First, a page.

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A Public Works mechanic works on a dump truck which has been retrofitted with side guards, in their garage in Westmount, Que., Nov. 29, 2011. (Christinne Muschi For The Globe and Mail)
A Public Works mechanic works on a dump truck which has been retrofitted with side guards, in their garage in Westmount, Que., Nov. 29, 2011. (Christinne Muschi For The Globe and Mail)

Montreal to add side guards to its big trucks Add to ...

Canada’s second biggest city will install side guards on its fleet of big trucks and is calling on the federal government to impose similar standards to save the lives of pedestrians and cyclists who get caught in the wheels of of multitonne vehicles.

Montreal will install side guards on 70 vehicles by the end of the year and the complete fleet of about 1,000 dump trucks, flatbeds and other vehicles within five years at a cost of $2.5-million.

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“These measures significantly reduce the risk of accident involving cyclists and the gravity of injuries when a collision happens,” said Montreal Mayor Denis Coderre.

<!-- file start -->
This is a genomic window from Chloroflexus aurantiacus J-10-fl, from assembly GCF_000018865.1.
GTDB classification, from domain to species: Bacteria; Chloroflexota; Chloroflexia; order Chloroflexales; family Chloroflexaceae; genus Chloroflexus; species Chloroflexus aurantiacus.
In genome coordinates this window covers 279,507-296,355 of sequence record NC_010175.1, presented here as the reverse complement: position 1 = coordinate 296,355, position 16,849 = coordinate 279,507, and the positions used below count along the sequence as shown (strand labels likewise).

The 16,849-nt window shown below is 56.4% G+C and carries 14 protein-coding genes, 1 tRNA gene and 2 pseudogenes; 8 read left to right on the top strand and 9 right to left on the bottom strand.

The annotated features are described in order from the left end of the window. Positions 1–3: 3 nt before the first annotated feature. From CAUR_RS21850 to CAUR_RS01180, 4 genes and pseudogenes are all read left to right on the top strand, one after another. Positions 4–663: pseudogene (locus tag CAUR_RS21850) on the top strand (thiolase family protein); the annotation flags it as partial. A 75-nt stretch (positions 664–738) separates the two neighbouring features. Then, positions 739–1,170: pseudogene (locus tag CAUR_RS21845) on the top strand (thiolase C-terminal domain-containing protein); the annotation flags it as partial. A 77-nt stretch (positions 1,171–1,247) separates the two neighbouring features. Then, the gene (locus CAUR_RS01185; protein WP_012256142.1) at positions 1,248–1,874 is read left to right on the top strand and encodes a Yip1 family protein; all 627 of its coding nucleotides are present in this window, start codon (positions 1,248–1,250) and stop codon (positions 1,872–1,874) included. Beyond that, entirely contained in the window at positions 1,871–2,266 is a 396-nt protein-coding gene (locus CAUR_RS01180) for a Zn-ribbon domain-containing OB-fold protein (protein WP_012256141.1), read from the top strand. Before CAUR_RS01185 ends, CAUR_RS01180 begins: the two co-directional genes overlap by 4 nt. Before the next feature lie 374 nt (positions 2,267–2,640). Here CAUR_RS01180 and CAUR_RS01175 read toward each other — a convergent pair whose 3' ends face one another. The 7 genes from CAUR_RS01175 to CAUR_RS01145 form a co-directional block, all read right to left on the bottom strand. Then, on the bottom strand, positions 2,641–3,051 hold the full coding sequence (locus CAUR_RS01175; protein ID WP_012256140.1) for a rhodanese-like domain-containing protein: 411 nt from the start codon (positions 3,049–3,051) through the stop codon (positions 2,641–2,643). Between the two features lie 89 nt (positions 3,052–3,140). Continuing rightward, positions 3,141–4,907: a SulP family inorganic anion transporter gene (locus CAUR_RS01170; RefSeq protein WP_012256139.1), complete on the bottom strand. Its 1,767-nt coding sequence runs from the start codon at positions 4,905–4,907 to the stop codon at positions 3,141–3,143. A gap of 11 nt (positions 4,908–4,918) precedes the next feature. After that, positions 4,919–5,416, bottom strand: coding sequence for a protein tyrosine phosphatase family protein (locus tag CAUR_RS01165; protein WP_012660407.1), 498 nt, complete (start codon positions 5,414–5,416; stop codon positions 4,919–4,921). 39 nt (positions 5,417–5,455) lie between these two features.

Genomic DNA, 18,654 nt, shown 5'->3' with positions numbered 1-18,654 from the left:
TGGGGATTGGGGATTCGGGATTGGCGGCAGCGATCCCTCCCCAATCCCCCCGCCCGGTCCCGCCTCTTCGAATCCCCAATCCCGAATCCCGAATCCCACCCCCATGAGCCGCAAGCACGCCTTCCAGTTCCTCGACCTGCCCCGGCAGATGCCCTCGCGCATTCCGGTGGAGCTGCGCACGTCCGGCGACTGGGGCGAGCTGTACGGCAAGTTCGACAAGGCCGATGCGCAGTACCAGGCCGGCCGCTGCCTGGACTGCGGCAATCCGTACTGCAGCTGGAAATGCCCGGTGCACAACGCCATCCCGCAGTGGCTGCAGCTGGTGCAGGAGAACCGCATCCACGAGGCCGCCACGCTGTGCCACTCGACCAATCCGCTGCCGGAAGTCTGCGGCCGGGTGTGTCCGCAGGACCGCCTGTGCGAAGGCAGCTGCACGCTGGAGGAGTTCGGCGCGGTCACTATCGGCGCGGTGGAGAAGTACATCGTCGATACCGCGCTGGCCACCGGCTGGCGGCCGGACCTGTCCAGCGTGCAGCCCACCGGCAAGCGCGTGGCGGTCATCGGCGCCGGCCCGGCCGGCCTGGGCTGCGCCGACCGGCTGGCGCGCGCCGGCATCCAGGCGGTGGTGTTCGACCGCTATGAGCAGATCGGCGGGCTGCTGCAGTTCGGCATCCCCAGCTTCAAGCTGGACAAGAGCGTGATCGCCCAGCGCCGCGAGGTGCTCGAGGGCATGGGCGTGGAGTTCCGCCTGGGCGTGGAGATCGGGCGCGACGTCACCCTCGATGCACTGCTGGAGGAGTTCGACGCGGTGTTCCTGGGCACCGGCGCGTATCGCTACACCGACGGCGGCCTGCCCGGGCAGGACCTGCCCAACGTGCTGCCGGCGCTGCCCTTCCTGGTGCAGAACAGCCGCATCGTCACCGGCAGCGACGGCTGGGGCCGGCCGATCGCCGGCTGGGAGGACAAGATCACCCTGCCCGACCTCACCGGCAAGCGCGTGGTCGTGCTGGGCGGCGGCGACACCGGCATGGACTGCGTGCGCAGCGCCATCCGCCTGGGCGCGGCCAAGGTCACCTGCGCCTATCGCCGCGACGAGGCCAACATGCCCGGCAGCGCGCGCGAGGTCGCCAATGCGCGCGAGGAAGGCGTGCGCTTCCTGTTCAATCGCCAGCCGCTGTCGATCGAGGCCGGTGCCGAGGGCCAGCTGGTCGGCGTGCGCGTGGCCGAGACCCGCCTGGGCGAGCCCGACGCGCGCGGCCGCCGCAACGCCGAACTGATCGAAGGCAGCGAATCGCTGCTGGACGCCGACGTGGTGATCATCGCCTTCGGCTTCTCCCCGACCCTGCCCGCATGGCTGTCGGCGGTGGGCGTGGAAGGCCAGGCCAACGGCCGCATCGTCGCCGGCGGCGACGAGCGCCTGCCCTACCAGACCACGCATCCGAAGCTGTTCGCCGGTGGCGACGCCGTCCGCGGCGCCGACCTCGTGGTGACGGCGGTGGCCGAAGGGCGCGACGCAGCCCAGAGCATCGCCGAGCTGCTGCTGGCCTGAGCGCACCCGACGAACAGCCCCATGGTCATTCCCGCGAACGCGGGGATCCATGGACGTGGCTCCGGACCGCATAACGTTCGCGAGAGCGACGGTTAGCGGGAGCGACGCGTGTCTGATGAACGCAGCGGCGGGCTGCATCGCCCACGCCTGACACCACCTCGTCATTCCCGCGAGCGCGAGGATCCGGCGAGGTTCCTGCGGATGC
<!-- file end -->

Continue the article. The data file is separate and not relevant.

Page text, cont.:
The problem, according to the mayor, is that the vast majority of the big rigs on Montreal streets are privately owned vehicles that will not be touched by the measure. About a half-dozen grisly accidents in Montreal in recent years involving big trucks and cyclists and pedestrians have involved privately owned vehicles.

The province, which regulates existing vehicles, has promised to update road safety legislation to take into account the growing number of cyclists, but Transport Minister Robert Poëti said recently it’s too early to say whether side guards will be considered.

The federal government, which regulates new vehicles, says it is not interested in imposing such regulations, saying in a statement that “Transport Canada’s examination of the safety value of side guards does not support the need for mandatory side guards in Canada.”

Mr. Coderre said he will send a letter to Transport Canada asking for federal measures to require side guards, which have been required in Europe for 20 years. The U.S. transportation board has recommended regulators there require side guards. The regulators have yet to pass any new rules.

Alan DeSousa, the mayor of a Montreal borough that three years ago started to add the device to Saint-Laurent’s fleet of trucks, says he hopes momentum is building, and the move by one of Canada’s biggest cities will increase pressure.

“Cities like Toronto and Vancouver and us are all encouraging people to use more active transport. I’m hoping this move in Montreal will reverberate in those places,” he said.

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